How to find the index of a Dense Axis Array?

Hello! I know I can use something like findall(x->x==1, myArray) to find the indices of elements of value 1 inside myArray.

However, my variables in my optimization problem are DenseAxisArrays, as they are indexed with numbers and strings. So when I do, for example:


I get:

ERROR: MethodError: no method matching CartesianIndices(::Tuple{Array{Any,1},Array{Any,1},Base.OneTo{Int64}})
Closest candidates are:
  CartesianIndices(::JuMP.Containers.DenseAxisArray) at C:\Users\Alfredo\.julia\packages\JuMP\qhoVb\src\Containers\DenseAxisArray.jl:111
  CartesianIndices(::AbstractArray) at multidimensional.jl:264
  CartesianIndices(::Tuple{}) at multidimensional.jl:255

How could I get the indices?

Edit: here’s a minimal working example

using JuMP, Cbc

m = Model(Cbc.Optimizer)

TASKS         = ["TASK1"]
@variable(m, Z[E in EQUIPMENTS, T in TASKS, 1:32], Bin)
@constraint(m, sum(Z)==1)
@objective(m, Min, sum(Z))


You want:

[Z[i] for i in eachindex(Z) if value(Z[i]) > 0.5]

1-element Array{VariableRef,1}:

or perhaps:

[k.I for k in keys(Z) if value(Z[k]) > 0.5]

1-element Array{Tuple{String,String,Int64},1}:
("EQUIPMENT1", "TASK1", 1)

The documentation needs to be improved on this front: Summary section for how containers work · Issue #1663 · jump-dev/JuMP.jl · GitHub


Interesting. Apparently findall(f, A) calls pairs(A) which in turn calls CartesianIndices(axes(A)). And that errors since JuMP has defined axes(A) for a `DenseAxisArray´ to return the axes you originally specified instead of integer axes:

julia> axes(Z)
(["EQUIPMENT1"], ["TASK1"], Base.OneTo(32))

julia> CartesianIndices(axes(Z))
ERROR: MethodError: no method matching CartesianIndices(::Tuple{Vector{String}, Vector{String}, Base.OneTo{Int64}})

So JuMP probably needs to rethink this approach. A hack that would make findall work is to define pairs for a DenseAxisArray:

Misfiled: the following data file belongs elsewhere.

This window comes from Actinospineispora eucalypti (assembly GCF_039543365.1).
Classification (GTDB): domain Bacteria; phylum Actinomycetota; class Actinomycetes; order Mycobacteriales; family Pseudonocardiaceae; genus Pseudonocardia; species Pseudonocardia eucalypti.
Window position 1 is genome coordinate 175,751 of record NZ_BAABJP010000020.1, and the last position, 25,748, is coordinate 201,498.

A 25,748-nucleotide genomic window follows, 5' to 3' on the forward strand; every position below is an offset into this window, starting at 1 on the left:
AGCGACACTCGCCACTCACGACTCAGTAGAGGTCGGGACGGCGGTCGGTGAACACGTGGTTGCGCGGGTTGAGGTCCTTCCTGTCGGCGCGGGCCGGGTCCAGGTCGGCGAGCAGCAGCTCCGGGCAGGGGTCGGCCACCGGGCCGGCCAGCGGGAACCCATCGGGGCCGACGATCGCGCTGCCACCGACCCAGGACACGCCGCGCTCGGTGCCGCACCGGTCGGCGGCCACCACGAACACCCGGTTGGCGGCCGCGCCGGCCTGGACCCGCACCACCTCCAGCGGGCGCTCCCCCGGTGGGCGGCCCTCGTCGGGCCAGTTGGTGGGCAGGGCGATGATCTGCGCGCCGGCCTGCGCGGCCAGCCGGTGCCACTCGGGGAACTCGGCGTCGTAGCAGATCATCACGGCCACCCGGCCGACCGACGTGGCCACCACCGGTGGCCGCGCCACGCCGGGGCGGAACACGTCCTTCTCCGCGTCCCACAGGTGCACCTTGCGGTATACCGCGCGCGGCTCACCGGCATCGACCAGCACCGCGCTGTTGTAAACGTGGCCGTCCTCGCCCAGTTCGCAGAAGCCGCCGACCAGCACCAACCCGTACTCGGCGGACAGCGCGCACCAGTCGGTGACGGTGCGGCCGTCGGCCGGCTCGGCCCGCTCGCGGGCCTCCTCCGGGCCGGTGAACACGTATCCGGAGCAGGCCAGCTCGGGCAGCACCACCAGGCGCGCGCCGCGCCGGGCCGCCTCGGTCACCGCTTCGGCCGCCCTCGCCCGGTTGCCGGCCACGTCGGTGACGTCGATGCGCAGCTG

julia> Base.pairs(x::JuMP.Containers.DenseAxisArray) = pairs(

julia> findall(x->x==1, JuMP.value.(Z))
1-element Vector{CartesianIndex{3}}:
 CartesianIndex(1, 1, 2)

But to avoid committing type piracy, a better workaround for you might be to just do:

julia> findall(x->x==1, JuMP.value.(Z).data)
1-element Vector{CartesianIndex{3}}:
 CartesianIndex(1, 1, 2)

In any case, please open an issue for this in the JuMP repo.

EDIT: Got ninja’d by @odow there. He suggests a different approach to get the index - but wouldn’t it be better for interoperability if a DenseAxisArray worked like any other AbstractArray? Have JuMP devs now settled long term on their own container types or is the hope still that some other generic SomeAxisArray package will take care of the details?


@odow Thanks! It worked! And I agree, the documentation should be improved. Thanks for commenting the issue!

@NiclasMattsson Thank you too, your solution also worked! But I’m having trouble understanding the rest of your post, as I’m really new to Julia; I’ve only been using it from the last week.

What I’m getting is that you’re suggesting to redefine de function pairs for when the parameter is a DenseAxisArray. But what is type piracy? And why would redefining pairs would be commiting type piracy?

And what is interoperability?

Also, I will mark @odow 's reply as solution, because I realized that a cartesian index is not what I want, as it won’t give me the string of the corresponding index.

Thank you both!